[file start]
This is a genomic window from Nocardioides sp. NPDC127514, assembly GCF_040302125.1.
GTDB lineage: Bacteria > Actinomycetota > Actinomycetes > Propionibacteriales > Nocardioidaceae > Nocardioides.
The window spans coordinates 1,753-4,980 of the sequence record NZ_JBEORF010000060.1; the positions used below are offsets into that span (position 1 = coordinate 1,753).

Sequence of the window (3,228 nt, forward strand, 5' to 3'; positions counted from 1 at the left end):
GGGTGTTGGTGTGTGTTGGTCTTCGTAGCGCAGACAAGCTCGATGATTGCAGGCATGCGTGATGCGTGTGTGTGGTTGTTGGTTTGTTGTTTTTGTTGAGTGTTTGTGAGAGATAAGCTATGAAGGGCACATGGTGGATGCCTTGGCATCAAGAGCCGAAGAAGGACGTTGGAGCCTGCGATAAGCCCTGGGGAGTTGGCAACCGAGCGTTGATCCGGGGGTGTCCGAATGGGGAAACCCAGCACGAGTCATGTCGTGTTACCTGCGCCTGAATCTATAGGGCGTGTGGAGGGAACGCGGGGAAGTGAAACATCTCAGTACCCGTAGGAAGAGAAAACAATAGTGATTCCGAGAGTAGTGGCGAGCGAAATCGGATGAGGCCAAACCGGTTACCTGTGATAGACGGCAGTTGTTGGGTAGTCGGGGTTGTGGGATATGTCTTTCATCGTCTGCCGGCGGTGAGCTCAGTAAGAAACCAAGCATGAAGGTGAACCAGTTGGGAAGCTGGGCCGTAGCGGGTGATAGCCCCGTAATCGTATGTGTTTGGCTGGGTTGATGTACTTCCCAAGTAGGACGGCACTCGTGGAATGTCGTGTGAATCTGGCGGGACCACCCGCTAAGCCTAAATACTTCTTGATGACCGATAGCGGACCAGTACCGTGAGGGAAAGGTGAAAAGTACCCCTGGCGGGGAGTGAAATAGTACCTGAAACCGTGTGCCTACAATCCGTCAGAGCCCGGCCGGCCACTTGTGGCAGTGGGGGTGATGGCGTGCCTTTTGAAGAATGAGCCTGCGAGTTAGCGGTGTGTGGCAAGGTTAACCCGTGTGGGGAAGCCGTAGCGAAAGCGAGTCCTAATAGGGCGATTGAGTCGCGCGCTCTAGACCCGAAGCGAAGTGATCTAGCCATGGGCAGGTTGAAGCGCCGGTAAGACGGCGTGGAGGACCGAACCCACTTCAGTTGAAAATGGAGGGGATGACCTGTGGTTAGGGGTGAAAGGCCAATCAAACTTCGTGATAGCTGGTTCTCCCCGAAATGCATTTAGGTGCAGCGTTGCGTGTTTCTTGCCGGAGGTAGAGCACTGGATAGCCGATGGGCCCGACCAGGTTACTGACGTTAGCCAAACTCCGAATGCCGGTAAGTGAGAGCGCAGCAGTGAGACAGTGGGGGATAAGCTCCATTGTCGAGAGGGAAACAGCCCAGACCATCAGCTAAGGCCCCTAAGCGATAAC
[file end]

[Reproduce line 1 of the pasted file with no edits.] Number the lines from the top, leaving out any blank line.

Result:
This is a genomic window from Nocardioides sp. NPDC127514, assembly GCF_040302125.1.